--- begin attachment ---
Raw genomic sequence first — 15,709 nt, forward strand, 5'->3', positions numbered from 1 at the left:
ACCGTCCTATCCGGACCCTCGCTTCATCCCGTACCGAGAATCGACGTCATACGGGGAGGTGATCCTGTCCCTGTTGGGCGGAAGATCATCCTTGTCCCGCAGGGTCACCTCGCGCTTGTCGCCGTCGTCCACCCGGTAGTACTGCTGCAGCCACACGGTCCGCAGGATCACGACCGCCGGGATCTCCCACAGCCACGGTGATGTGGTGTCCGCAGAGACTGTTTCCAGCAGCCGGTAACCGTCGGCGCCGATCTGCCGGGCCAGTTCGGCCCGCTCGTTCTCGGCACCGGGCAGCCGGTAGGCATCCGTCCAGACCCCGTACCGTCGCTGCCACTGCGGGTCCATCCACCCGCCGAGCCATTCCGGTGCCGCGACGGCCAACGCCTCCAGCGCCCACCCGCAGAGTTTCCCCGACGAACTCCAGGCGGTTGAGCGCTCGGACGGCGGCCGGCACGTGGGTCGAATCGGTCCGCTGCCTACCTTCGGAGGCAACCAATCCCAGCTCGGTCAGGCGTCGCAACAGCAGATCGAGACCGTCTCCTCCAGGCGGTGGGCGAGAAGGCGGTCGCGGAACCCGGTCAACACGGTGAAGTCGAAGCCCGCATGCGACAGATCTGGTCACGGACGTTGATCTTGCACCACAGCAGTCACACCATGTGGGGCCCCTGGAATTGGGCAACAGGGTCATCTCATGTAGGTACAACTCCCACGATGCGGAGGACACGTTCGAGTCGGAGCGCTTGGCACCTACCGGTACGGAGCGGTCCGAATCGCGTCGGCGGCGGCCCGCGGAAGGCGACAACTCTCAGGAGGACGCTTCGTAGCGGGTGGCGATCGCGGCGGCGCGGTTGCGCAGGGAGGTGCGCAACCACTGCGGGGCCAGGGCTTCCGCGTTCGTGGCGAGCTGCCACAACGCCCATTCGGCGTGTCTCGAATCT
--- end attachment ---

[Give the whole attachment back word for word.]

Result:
Raw genomic sequence first — 15,709 nt, forward strand, 5'->3', positions numbered from 1 at the left:
ACCGTCCTATCCGGACCCTCGCTTCATCCCGTACCGAGAATCGACGTCATACGGGGAGGTGATCCTGTCCCTGTTGGGCGGAAGATCATCCTTGTCCCGCAGGGTCACCTCGCGCTTGTCGCCGTCGTCCACCCGGTAGTACTGCTGCAGCCACACGGTCCGCAGGATCACGACCGCCGGGATCTCCCACAGCCACGGTGATGTGGTGTCCGCAGAGACTGTTTCCAGCAGCCGGTAACCGTCGGCGCCGATCTGCCGGGCCAGTTCGGCCCGCTCGTTCTCGGCACCGGGCAGCCGGTAGGCATCCGTCCAGACCCCGTACCGTCGCTGCCACTGCGGGTCCATCCACCCGCCGAGCCATTCCGGTGCCGCGACGGCCAACGCCTCCAGCGCCCACCCGCAGAGTTTCCCCGACGAACTCCAGGCGGTTGAGCGCTCGGACGGCGGCCGGCACGTGGGTCGAATCGGTCCGCTGCCTACCTTCGGAGGCAACCAATCCCAGCTCGGTCAGGCGTCGCAACAGCAGATCGAGACCGTCTCCTCCAGGCGGTGGGCGAGAAGGCGGTCGCGGAACCCGGTCAACACGGTGAAGTCGAAGCCCGCATGCGACAGATCTGGTCACGGACGTTGATCTTGCACCACAGCAGTCACACCATGTGGGGCCCCTGGAATTGGGCAACAGGGTCATCTCATGTAGGTACAACTCCCACGATGCGGAGGACACGTTCGAGTCGGAGCGCTTGGCACCTACCGGTACGGAGCGGTCCGAATCGCGTCGGCGGCGGCCCGCGGAAGGCGACAACTCTCAGGAGGACGCTTCGTAGCGGGTGGCGATCGCGGCGGCGCGGTTGCGCAGGGAGGTGCGCAACCACTGCGGGGCCAGGGCTTCCGCGTTCGTGGCGAGCTGCCACAACGCCCATTCGGCGTGTCTCGAATCT